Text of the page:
Solutions to Treat Head and Neck Cancer
- Do you have an unusual lump in the neck?
- Have you been diagnosed with head or neck cancer?
- Looking for head or neck cancer treatment options?
A lump in the neck, a sore in the mouth or throat that does not heal and may be severe, a sore throat that does not go away, difficulty swallowing, and a change or hoarseness in the voice are all possible symptoms of head and neck cancer. Please note that other, less serious illnesses may also be to blame for these symptoms.
According to the stats published by the Australian Government, head and neck cancer is 1 of the ten most common cancers diagnosed in the Australian population. In 2021, the total number of confirmed head and neck cancer cases was 5,104 in Australia. The total estimated number of deaths in 2021 due to this type of cancer is 1201. The prevalence and death rate of this cancer is higher in men than in women in Australia.
Specialist Plastic Surgeon Dr Michael Kernohan performs head and neck cancer surgery in Sydney, Australia. He uses different surgical techniques and reconstructive methods to remove tumours and restore a normal aspect of the area treated.
What Is Head and Neck Cancer?
Cancer is a condition characterised by the rapid and uncontrolled growth and spread of certain body cells. These cancers of the head and neck can start in different parts of the head and throat. Brain cancers and cancers of the eye are not a part of this group.
The areas that can be affected by this type of cancer are:
- Mouth: the lips, the gums, the area between lips and cheeks, the tongue, the area under the tongue, and the hard region of the roof of the oral cavity
- Throat (Pharynx): the area between the oral cavity and the oesophagus
- Voice box (Larynx)
- Salivary glands: the glands producing saliva. The cancer of salivary glands is very rare
- Nose and paranasal sinuses: the inside and behind the nasal cavity and the spaces in the skull bones around the nose
Potential Symptoms of Head and Neck Cancer
Depending on the area affected, head and neck cancer can be associated with specific signs and symptoms. From difficulty in swallowing to visible lumps and even teeth pain, here are the symptoms that could indicate cancer:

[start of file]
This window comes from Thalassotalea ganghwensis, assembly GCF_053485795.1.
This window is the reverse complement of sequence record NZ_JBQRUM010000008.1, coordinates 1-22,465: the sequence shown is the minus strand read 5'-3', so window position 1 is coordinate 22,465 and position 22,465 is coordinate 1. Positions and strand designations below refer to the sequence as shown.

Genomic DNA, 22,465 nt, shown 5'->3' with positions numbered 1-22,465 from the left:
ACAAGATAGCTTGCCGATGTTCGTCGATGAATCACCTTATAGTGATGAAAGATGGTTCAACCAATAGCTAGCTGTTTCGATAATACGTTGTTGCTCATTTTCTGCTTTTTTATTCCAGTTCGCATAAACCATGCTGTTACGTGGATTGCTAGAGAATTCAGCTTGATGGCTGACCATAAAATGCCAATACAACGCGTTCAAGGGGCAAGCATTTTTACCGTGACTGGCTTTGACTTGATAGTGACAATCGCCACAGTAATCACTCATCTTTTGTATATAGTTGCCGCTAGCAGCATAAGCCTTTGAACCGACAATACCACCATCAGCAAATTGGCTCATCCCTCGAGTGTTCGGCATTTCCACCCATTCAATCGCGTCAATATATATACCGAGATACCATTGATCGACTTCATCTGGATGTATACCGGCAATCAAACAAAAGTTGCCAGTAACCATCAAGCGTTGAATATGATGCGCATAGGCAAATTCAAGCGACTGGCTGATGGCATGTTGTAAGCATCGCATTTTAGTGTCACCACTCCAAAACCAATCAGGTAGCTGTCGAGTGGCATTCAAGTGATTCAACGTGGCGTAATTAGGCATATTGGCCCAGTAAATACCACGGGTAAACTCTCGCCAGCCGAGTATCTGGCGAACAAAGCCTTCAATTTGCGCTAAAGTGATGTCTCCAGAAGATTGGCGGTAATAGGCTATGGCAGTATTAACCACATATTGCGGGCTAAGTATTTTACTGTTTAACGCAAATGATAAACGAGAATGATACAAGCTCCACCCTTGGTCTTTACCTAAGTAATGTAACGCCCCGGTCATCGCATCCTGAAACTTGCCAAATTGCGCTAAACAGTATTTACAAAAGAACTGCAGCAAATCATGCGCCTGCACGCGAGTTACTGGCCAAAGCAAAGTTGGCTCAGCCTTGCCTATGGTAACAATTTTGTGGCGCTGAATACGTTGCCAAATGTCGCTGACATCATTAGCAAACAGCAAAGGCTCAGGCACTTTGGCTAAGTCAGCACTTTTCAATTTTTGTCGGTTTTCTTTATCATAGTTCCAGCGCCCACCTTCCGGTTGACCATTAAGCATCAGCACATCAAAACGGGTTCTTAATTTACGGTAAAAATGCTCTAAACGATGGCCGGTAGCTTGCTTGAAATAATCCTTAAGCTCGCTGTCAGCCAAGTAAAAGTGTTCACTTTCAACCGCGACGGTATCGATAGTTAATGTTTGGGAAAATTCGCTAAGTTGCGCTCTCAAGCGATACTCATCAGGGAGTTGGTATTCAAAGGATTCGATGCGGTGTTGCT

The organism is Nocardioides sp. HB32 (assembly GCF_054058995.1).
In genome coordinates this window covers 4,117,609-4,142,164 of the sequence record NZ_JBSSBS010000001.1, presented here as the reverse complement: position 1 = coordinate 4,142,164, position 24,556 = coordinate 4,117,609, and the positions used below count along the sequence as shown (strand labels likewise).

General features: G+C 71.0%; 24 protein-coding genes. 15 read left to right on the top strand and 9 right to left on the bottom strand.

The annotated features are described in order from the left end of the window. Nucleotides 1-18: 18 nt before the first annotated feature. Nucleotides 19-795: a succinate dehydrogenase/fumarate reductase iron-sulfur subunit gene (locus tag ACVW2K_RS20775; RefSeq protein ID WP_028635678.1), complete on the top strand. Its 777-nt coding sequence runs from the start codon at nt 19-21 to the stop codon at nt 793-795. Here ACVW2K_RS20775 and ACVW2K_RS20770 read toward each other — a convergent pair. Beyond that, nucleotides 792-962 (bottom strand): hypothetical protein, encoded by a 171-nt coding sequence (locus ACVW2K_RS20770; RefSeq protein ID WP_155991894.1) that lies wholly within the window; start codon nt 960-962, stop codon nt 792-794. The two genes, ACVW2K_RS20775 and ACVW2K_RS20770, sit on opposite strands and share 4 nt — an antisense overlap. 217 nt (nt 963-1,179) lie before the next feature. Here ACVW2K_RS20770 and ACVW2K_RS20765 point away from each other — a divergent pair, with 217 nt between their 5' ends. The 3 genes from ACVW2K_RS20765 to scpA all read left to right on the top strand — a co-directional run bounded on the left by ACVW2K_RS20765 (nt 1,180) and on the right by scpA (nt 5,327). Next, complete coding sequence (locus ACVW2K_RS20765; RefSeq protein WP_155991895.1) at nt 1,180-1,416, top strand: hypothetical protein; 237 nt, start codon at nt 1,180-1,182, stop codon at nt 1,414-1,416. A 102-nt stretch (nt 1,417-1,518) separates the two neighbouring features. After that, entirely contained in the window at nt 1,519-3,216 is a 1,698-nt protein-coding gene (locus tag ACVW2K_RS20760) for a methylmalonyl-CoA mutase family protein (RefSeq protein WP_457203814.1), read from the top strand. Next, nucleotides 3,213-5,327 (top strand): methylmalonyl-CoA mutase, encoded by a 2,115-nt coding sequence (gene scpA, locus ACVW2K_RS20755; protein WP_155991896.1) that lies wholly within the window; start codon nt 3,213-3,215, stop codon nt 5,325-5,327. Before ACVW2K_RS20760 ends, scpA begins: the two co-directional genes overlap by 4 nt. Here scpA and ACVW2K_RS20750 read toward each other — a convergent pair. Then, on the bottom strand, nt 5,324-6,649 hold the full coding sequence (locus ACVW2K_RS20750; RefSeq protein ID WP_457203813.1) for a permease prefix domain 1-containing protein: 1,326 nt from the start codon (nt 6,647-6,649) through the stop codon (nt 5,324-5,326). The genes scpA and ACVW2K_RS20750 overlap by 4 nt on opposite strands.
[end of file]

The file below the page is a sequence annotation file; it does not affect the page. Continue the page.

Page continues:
- A sore that doesn’t heal on the gums, tongue, or inside of the mouth. It can be white or red
- The jaw swells up
- Pain or bleeding in the mouth that is not normal
- A lump or a growth
- Issues with false teeth
Pharynx Cancer (at the back of the mouth)
- It’s hard to breathe or talk
- A lump or a growth
- It’s hard to chew or swallow food
- It feels like something is stuck in your throat
- Throat pain that won’t go away
- Pain, ringing in the ears, or trouble hearing
Voice Box Cancer
- It hurts to swallow
Sinus or Nose Cancer
- Sinuses that are clogged and won’t clear up
- Sinus infections that don’t get better when antibiotics are used
- Blood coming out of the nose
- Pain and swelling might occur around the eyes
- The upper teeth hurt
- Issues with false teeth
Treatment for Head and Neck Cancer
Head and neck cancer can be treated if it is diagnosed early. Completely eliminating the cancerous cells is essential, but, at the same time, the surgeon needs to focus on the functionality of the area affected by cancer too. This is only achievable when the best treatment plan is implemented. And this plan should take into consideration the type and location of cancer and the specific characteristics of the patient (age, health condition, etc.)
Common treatment options for this type of cancer are surgery, radiation therapy, immune therapy, chemotherapy, and targeted therapy. Different patients might require different treatment options. In some cases, one type of treatment can be efficient, while in other cases the doctor might decide to use a combination of treatments to get the best results possible.
Surgery to Remove Head and Neck Cancer
The aim of the procedure is to eliminate the tumour, as well as some of the healthy surrounding tissue. In some cases, even the nearby lymph nodes are removed.
The surgical excision of the tumour entails local or general anaesthesia, depending on the health condition of the patient, the complexity of the intervention and the location of the tumour.
Lymph node dissection might be necessary if the surgeon is concerned that cancer cells may have already travelled to the lymph nodes.
Laser surgery can be used in case of early-stage voice box tumours.
Reconstructive and plastic surgery might be necessary to maintain the normal shape and functionality of areas and organs affected by cancer.
FAQs about Head and Neck Cancer
What are the benefits of head and neck surgery?
- The main benefit of cancer removal surgery is that early-stage cancers can be easily excised and the procedure has no long-term side effects on the patient.
How should I prepare for head and neck cancer surgery?
- Your plastic surgeon will give you all the details about the pre-operative preparation. The preparation depends on the type of anaesthesia you will get and the complexity of the procedure. In most cases, patients are advised to avoid smoking for at least three weeks before the procedure, and do not take anti-inflammatory medication or other medication unless discussed with the surgeon. If general anaesthesia is used, make sure not to eat or drink anything for at least eight hours before your procedure.
How long is the recovery after head and neck cancer removal surgery?
- The recovery period depends on many factors such as the age of the patient, health condition, but also the type and location of tumours, to mention just a few. During the initial consultation with your plastic surgeon you can get a better idea about what to expect after your cancer removal procedure.